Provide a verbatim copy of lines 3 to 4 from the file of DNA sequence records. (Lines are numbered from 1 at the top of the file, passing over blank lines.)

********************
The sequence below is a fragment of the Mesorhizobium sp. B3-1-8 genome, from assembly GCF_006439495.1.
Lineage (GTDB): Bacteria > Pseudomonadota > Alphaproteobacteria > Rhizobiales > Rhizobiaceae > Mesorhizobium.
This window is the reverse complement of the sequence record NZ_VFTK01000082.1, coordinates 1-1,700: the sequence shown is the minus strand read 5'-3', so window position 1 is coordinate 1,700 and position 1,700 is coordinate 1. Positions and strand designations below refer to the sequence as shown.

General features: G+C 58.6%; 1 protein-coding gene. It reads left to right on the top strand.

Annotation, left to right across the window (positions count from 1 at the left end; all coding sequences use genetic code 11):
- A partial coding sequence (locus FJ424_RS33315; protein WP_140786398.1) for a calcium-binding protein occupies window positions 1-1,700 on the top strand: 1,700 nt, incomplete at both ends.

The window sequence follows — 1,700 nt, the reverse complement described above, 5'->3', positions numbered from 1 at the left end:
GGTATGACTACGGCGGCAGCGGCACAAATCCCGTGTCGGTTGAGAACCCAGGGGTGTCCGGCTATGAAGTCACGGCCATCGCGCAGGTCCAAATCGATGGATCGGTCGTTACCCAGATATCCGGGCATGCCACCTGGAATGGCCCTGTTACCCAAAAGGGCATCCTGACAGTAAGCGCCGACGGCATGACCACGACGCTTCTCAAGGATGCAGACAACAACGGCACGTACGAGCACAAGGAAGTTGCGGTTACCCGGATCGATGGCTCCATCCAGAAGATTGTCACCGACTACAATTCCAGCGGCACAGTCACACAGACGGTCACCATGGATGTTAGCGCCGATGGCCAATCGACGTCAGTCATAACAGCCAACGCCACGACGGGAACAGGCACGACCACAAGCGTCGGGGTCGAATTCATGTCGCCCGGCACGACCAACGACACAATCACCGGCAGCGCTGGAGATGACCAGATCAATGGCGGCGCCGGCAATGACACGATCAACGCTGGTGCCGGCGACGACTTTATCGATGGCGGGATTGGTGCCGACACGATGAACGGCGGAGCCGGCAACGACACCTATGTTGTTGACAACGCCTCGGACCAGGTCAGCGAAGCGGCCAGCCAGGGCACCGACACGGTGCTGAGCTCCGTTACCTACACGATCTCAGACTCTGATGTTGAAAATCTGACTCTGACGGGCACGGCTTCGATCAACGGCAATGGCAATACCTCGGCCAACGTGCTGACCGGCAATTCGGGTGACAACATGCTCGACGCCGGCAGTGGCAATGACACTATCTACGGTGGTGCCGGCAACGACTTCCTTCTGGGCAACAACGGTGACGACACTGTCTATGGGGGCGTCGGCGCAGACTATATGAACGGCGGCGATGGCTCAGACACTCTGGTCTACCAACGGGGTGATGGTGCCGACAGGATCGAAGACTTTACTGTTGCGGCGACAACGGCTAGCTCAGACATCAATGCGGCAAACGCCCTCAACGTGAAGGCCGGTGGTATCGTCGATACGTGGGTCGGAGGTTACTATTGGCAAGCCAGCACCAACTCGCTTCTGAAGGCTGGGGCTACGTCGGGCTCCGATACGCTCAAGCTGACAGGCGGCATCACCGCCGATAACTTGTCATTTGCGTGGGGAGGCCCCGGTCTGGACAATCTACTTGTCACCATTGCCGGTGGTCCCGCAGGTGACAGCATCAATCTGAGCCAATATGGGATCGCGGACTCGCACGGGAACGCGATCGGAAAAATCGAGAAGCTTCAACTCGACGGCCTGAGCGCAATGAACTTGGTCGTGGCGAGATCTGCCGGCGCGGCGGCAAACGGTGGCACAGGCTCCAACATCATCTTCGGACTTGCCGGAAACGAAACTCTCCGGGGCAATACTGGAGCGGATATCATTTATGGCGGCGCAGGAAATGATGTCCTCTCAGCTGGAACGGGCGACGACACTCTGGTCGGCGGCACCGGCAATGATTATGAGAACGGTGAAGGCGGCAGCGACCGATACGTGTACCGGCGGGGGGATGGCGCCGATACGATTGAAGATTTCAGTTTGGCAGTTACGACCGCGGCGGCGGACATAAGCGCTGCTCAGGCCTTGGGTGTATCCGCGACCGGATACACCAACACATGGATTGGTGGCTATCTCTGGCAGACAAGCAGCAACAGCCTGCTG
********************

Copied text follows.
This window is the reverse complement of the sequence record NZ_VFTK01000082.1, coordinates 1-1,700: the sequence shown is the minus strand read 5'-3', so window position 1 is coordinate 1,700 and position 1,700 is coordinate 1. Positions and strand designations below refer to the sequence as shown.

General features: G+C 58.6%; 1 protein-coding gene. It reads left to right on the top strand.